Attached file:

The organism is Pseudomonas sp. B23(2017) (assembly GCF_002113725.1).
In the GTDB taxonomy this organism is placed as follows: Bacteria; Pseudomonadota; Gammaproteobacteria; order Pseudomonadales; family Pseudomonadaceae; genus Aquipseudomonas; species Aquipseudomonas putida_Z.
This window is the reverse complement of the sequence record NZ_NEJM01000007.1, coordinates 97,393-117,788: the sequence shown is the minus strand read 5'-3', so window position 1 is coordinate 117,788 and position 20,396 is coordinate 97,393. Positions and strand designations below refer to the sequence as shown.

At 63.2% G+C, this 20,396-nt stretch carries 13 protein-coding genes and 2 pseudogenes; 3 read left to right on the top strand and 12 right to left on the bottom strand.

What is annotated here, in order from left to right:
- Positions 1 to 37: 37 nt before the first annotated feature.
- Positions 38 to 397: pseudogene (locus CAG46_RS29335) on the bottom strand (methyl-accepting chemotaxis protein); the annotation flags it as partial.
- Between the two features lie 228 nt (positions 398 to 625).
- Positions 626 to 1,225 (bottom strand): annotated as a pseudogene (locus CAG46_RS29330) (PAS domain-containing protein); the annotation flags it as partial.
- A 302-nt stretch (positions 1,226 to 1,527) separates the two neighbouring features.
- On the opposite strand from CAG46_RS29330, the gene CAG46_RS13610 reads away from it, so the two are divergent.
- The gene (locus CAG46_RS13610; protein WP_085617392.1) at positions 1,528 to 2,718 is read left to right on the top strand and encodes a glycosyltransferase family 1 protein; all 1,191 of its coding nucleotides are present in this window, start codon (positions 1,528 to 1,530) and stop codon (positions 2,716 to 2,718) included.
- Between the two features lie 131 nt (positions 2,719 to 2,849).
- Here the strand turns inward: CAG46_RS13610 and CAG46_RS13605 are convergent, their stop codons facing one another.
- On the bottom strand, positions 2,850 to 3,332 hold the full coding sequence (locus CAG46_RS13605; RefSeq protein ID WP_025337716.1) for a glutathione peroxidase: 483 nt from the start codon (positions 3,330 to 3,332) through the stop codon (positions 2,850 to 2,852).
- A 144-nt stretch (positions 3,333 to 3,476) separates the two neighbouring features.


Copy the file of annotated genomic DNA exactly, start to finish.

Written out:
The organism is Pseudomonas sp. B23(2017) (assembly GCF_002113725.1).
In the GTDB taxonomy this organism is placed as follows: Bacteria; Pseudomonadota; Gammaproteobacteria; order Pseudomonadales; family Pseudomonadaceae; genus Aquipseudomonas; species Aquipseudomonas putida_Z.
This window is the reverse complement of the sequence record NZ_NEJM01000007.1, coordinates 97,393-117,788: the sequence shown is the minus strand read 5'-3', so window position 1 is coordinate 117,788 and position 20,396 is coordinate 97,393. Positions and strand designations below refer to the sequence as shown.

At 63.2% G+C, this 20,396-nt stretch carries 13 protein-coding genes and 2 pseudogenes; 3 read left to right on the top strand and 12 right to left on the bottom strand.

What is annotated here, in order from left to right:
- Positions 1 to 37: 37 nt before the first annotated feature.
- Positions 38 to 397: pseudogene (locus CAG46_RS29335) on the bottom strand (methyl-accepting chemotaxis protein); the annotation flags it as partial.
- Between the two features lie 228 nt (positions 398 to 625).
- Positions 626 to 1,225 (bottom strand): annotated as a pseudogene (locus CAG46_RS29330) (PAS domain-containing protein); the annotation flags it as partial.
- A 302-nt stretch (positions 1,226 to 1,527) separates the two neighbouring features.
- On the opposite strand from CAG46_RS29330, the gene CAG46_RS13610 reads away from it, so the two are divergent.
- The gene (locus CAG46_RS13610; protein WP_085617392.1) at positions 1,528 to 2,718 is read left to right on the top strand and encodes a glycosyltransferase family 1 protein; all 1,191 of its coding nucleotides are present in this window, start codon (positions 1,528 to 1,530) and stop codon (positions 2,716 to 2,718) included.
- Between the two features lie 131 nt (positions 2,719 to 2,849).
- Here the strand turns inward: CAG46_RS13610 and CAG46_RS13605 are convergent, their stop codons facing one another.
- On the bottom strand, positions 2,850 to 3,332 hold the full coding sequence (locus CAG46_RS13605; RefSeq protein ID WP_025337716.1) for a glutathione peroxidase: 483 nt from the start codon (positions 3,330 to 3,332) through the stop codon (positions 2,850 to 2,852).
- A 144-nt stretch (positions 3,333 to 3,476) separates the two neighbouring features.